During Parliamentary Budget Estimates on Wednesday 27 July 2022, I asked the Fisheries Minister who made the decision not to remove shark nets despite multiple whale entanglements in Qld and no evidence the nets effectively improve swimmer safety.
You can read the answers below or in the official Queensland Parliament Record of Proceedings (Hansard).
Mr BERKMAN: Yes, I have. I will put this question to the minister in relation to the Queensland Shark Control Program. You would be aware of lots of work in this space at the moment. There was the recent Cardno report reviewing non-lethal approaches to shark nets and drum lines and a Senate inquiry recommending transition to non-lethal methods. We have seen the entanglement of at least five whales in nets this year, yet you have confirmed that the government has no plans to remove any shark nets or drum lines, as understand it. Minister, who made the decision not to remove shark control nets ahead of humpback whale migration season and on what basis, given that this contradicts the recommendations of the government’s own Shark Control Program Scientific Working Group?
Mr FURNER: I am happy to respond broadly in regard to the question. There is work being done. I apologise that the member was not present when we gave a response in relation to the good work that is being done in respect of surveillance drone technology. There has been more than $6 million put into further enhancement of a further four beaches in regard to using drone technology, the consideration of looking at zones to also provide for coverage in regard to measures of assisting people to safely bathe or do water activities in those areas, but we need to work with those councils on those sorts of things.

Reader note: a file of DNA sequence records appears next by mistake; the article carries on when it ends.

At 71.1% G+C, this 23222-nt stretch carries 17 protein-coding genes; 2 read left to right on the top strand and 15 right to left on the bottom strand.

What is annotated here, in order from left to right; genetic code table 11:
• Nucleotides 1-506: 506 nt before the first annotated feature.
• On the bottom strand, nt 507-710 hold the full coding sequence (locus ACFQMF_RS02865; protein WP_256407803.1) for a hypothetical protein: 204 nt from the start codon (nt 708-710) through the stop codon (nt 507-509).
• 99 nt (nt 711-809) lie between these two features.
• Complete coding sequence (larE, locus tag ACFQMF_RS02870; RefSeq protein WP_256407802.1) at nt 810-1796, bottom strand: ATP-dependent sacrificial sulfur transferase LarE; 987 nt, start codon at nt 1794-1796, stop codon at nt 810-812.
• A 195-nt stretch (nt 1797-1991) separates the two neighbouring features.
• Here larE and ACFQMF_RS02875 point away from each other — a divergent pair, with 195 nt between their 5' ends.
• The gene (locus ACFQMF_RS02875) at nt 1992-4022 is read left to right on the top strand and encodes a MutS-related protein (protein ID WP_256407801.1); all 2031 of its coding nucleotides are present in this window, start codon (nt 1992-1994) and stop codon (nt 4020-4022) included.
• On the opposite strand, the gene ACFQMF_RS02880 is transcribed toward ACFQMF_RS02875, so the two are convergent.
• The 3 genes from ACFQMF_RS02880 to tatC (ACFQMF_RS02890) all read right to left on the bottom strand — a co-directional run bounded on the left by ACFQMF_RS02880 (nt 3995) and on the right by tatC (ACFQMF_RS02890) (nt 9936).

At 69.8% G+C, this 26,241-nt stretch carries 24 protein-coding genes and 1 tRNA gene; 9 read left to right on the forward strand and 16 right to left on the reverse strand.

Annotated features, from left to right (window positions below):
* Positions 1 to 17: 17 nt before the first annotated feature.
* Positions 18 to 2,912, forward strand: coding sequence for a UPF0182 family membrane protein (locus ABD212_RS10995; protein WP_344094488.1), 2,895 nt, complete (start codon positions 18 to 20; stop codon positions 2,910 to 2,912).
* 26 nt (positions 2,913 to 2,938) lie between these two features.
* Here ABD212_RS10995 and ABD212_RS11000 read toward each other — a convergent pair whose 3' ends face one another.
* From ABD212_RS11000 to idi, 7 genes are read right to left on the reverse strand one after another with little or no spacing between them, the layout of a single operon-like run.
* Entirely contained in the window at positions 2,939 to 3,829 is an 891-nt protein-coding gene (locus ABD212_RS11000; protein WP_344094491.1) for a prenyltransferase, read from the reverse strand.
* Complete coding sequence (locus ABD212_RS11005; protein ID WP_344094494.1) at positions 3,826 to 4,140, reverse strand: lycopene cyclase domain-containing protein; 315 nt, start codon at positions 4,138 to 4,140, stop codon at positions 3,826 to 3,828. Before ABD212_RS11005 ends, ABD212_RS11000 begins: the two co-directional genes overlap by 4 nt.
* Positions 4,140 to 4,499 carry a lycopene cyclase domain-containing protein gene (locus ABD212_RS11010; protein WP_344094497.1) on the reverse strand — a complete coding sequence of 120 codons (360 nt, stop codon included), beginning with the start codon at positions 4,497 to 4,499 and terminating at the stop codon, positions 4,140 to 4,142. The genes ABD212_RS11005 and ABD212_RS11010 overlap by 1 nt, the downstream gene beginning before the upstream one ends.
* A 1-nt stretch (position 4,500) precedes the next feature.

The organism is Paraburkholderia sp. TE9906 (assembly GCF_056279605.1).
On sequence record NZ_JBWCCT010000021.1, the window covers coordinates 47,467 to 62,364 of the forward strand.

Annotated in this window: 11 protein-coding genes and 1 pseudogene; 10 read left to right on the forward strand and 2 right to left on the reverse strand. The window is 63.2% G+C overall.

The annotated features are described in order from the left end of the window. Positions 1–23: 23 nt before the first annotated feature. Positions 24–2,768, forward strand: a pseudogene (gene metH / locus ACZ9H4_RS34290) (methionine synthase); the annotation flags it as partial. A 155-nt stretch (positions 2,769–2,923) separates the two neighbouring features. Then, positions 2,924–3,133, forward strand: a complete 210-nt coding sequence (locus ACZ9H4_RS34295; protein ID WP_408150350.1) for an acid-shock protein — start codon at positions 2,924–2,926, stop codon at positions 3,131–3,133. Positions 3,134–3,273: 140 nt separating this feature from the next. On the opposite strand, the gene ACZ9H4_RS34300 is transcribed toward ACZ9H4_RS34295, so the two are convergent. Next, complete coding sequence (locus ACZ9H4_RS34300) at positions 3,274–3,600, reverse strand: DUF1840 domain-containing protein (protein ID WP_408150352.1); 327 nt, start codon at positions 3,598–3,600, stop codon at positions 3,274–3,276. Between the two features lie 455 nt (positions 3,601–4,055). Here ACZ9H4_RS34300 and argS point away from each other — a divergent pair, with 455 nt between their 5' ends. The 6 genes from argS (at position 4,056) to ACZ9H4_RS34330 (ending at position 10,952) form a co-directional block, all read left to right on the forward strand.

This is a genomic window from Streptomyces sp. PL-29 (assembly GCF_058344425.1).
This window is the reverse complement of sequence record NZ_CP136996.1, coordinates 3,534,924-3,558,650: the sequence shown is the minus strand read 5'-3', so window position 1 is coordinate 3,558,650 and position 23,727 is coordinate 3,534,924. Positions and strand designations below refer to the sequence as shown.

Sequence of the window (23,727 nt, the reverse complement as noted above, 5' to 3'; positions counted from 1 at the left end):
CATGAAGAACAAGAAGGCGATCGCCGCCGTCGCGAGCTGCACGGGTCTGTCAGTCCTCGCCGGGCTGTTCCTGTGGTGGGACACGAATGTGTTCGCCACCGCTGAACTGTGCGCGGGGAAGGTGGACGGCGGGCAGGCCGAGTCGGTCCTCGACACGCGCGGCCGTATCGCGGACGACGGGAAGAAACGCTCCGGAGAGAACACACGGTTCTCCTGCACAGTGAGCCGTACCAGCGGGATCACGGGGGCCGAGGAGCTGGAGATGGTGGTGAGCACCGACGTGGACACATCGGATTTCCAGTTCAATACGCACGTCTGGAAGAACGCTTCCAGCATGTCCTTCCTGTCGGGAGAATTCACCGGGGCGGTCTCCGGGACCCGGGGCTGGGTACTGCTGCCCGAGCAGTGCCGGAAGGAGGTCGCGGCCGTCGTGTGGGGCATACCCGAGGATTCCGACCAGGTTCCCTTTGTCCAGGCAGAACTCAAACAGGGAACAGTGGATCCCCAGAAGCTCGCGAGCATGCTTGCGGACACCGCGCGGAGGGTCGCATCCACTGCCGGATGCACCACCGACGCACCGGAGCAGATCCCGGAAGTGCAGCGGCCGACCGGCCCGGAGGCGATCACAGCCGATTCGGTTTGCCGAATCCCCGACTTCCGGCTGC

Mr BERKMAN: Point of order, Chair, on relevance. I am mindful that time is very short. I did hear the answers before around remote drone monitoring. The question specifically is: who made the decision not to remove the shark nets ahead of humpback whale migration season and on what basis, given that this is contradicted by the government’s own Shark Control Program Scientific Working Group?
CHAIR: I am not sure how you are going to answer that, Minister, but I invite you to continue on with the answer you are providing.
Mr FURNER: In my view there have been no significant changes to the program. As we have been up-front all along, since 1962, the initial policy position is to protect human life. That is paramount in terms of what we do as a government in terms of making sure our waters are free from shark attacks. No doubt there is a continued expansion of whales up and down the coastline as a result of migration. That is why we are looking at drone technology. We are expanding the program. We are looking at alternatives through technology. There are a whole host of technologies available. We will continue investing in those, as we have in this budget, and look at those technologies that are new and exciting to make sure that people are protected but also marine life is protected. That is why we have a catch and release program for those areas that we are trialling—a very successful program, catching and releasing those three types of sharks, whether it be bull sharks, white sharks or tiger sharks, in those locations where the catch and release lines are in place.
Mr BERKMAN: Can I take it from your answer that your assertion is that the risk of shark bite would increase if Queensland shark nets and drum lines were removed? Is that your assertion?
CHAIR: There is an implication there. I know, member for Maiwar, you are asking about our program, but I did not hear the minister travelling towards what you are implying.
Mr BERKMAN: That is why I am seeking clarification.
CHAIR: I think it is a bit argumentative. I do not know how the minister can answer that—
Mr BERKMAN: I know how the minister can answer it.
CHAIR:—unless the member wants to rephrase that question.
Mr FURNER: We support the Shark Control Program, as we have done since 1962.
Mr BERKMAN: The question as I put it was: is it your assertion that the risk of shark bite would increase in Queensland if Queensland shark nets and drum lines were removed?
Mr FURNER: That is a hypothetical.
Mr BERKMAN: It is absolutely not hypothetical. It is a question about assertions implicit in your answer.
CHAIR: I understand where you are going, but it is hypothetical and argumentative as well.
Mr BERKMAN: There is nothing hypothetical about that question.
CHAIR: I am going to rule that the minister has answered that.